Jazz Up Your Holiday Season
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The Beat goes on for master drummer
Publication: The Star - Ledger
Author: Zan Stewart
Michael Carvin makes his drums talk. He’ll caress them, evoking whispers. He’ll whap them so they stand up and shout. He’ll work a middle volume, creating an alluring rhythmic language. The drums are his passion.
“I still clean my drums like I used to as a teenager,” says Carvin, 61, a Houston native who lives in Franklin Park with his wife of 20 years, WBGO-FM (88.3) on-air personality Rhonda Hamilton. “I have five sets, I clean all of them. During a break at a club, I’ll sit and just look at them. I’m fascinated. There’s still that dream, that beauty. I love the drums.”
The mercurial Carvin performs Friday and Saturday at Shanghai Jazz in Madison. Though he’s been a continuously active pro for 40 years, and has played with such jazz greats as Jackie McLean, Freddie Hubbard, McCoy Tyner, and Bobby Hutcherson, he’s yet to become a marquee name — which is fine by him.
“I’m a well-kept secret, but I still go to the bank on a regular basis,” Carvin says, laughing. His youthful attitude is clear when he says of himself as an artist, “I haven’t even begun.”
Carvin will undoubtedly attract new followers with his recent CD, “Marsalis Music Honors Michael Carvin,” his first album in a decade. The recording runs from songs soft and slow to those loud and racing, and features tenor saxophonist Marcus Strickland and pianist Carlton Holmes, both of whom will appear at Shanghai Jazz. At the club, Janson Pinko is in for the CD’s bassist, Dezron Douglas.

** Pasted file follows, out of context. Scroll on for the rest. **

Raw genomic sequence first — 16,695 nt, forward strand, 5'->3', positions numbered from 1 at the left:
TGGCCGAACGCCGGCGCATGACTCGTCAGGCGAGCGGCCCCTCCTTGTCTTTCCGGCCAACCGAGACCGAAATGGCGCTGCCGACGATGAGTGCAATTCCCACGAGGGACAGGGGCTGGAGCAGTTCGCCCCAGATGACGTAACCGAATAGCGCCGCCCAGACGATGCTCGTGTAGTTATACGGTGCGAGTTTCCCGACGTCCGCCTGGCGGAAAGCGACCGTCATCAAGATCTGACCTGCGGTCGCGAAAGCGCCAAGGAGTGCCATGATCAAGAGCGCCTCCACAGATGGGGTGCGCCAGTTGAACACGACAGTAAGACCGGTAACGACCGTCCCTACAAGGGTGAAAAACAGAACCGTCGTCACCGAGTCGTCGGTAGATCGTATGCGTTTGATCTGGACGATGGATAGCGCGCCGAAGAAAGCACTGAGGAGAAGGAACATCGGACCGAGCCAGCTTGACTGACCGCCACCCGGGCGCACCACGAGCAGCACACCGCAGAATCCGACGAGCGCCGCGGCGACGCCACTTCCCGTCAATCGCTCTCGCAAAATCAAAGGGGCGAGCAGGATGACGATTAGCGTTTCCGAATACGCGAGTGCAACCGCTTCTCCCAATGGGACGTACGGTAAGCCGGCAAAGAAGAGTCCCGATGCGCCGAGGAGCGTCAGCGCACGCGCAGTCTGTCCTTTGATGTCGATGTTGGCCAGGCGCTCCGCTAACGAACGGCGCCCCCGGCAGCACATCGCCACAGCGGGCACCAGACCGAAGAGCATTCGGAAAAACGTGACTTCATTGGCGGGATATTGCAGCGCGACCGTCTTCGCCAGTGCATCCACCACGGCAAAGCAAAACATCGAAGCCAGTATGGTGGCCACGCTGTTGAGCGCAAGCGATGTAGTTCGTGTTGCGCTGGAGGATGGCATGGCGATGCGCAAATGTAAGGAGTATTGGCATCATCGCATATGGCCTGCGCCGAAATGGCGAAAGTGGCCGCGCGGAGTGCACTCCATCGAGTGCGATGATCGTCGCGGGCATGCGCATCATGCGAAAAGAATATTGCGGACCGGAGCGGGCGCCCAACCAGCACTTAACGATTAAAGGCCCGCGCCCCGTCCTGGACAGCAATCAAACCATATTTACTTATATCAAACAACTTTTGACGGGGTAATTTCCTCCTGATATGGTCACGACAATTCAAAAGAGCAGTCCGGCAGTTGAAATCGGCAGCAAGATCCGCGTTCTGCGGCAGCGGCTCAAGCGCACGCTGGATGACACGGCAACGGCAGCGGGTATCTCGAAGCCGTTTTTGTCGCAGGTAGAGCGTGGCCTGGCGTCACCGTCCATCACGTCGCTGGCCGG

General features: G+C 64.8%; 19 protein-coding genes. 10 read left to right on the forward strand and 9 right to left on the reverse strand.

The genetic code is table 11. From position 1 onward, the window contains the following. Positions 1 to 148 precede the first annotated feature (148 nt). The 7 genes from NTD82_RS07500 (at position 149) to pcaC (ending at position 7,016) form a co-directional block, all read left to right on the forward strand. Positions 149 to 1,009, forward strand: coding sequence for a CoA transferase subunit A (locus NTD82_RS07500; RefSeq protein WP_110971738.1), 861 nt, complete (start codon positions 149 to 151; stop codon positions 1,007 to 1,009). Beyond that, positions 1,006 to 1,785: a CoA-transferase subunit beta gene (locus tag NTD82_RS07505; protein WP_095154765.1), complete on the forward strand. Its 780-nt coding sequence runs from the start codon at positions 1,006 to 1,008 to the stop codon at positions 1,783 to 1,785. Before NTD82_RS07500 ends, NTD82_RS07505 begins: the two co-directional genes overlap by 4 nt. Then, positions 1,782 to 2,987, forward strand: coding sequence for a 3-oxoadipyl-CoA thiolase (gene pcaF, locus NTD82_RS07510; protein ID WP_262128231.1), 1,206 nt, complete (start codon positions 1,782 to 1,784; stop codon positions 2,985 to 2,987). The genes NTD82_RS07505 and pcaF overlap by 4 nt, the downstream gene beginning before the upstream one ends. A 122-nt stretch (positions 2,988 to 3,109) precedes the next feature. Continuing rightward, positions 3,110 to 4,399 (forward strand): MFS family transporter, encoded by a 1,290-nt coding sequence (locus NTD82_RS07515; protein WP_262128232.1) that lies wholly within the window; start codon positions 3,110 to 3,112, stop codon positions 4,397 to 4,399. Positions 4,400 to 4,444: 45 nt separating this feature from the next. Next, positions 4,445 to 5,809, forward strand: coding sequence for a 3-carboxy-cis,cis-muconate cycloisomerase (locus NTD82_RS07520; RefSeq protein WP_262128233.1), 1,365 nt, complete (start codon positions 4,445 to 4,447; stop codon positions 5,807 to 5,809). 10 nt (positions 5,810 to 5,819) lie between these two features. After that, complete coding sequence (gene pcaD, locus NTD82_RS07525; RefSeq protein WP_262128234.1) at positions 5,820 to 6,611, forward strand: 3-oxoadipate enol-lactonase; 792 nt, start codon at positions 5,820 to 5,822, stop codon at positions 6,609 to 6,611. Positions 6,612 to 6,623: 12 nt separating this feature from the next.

The leader, whose Web site is www.michaelcarvin.com, has good words for his cohorts. Of Holmes, who has performed with him since 1990, Carvin says, “His playing is open and flowing, and I love his use of space, his patience. Janson really listens, tries to understand what we, as bass player and drummer, are trying to do. I like that Marcus really listens to the drums, and that’s he’s studying piano — very important for anyone who is not a pianist. I encourage all of them to find themselves in the improvisation, try to find your voice.”
At Shanghai, Carvin will focus on selections from the CD. One will be Charles Lloyd’s “Forest Flower,” played as a ballad instead of its usual bright medium clip. “This lets you listen to the melody, which is so beautiful,” says the drummer, who is decidedly a melodic player.
“The Lamp Is Low” is given a hearty back-beat, which derives in part from the Motown classic “Heat Wave” — apropos, as Carvin was a Motown house drummer in Los Angeles in the 1960s. “Hello, Young Lovers” is played way fast, built over a bouncing beat that comes in part from the famed 1920s tune “The Charleston.”
Carvin created sounds on pots and pans via spoons before starting drum lessons at age 6 from his father, Henry “Hank” Carvin, a renowned Houston trapsman who played with such giants as Louis Armstrong and Jimmy Lunceford.
A Texas State Drum Champion for rudiments for five years, the younger Carvin headed to Los Angeles at age 18 to start his career. He moved to New York in 1973 and, in addition to performing, opened the Michael Carvin School of Drumming. His students have included such now-noted drummers as Nasheet Waits, Ralph Peterson Jr., and Rudy Walker.
“To enjoy what I do, have people enjoy it, that’s an honor and a thrill beyond anything I can conceive of,” Carvin says of his life in drums.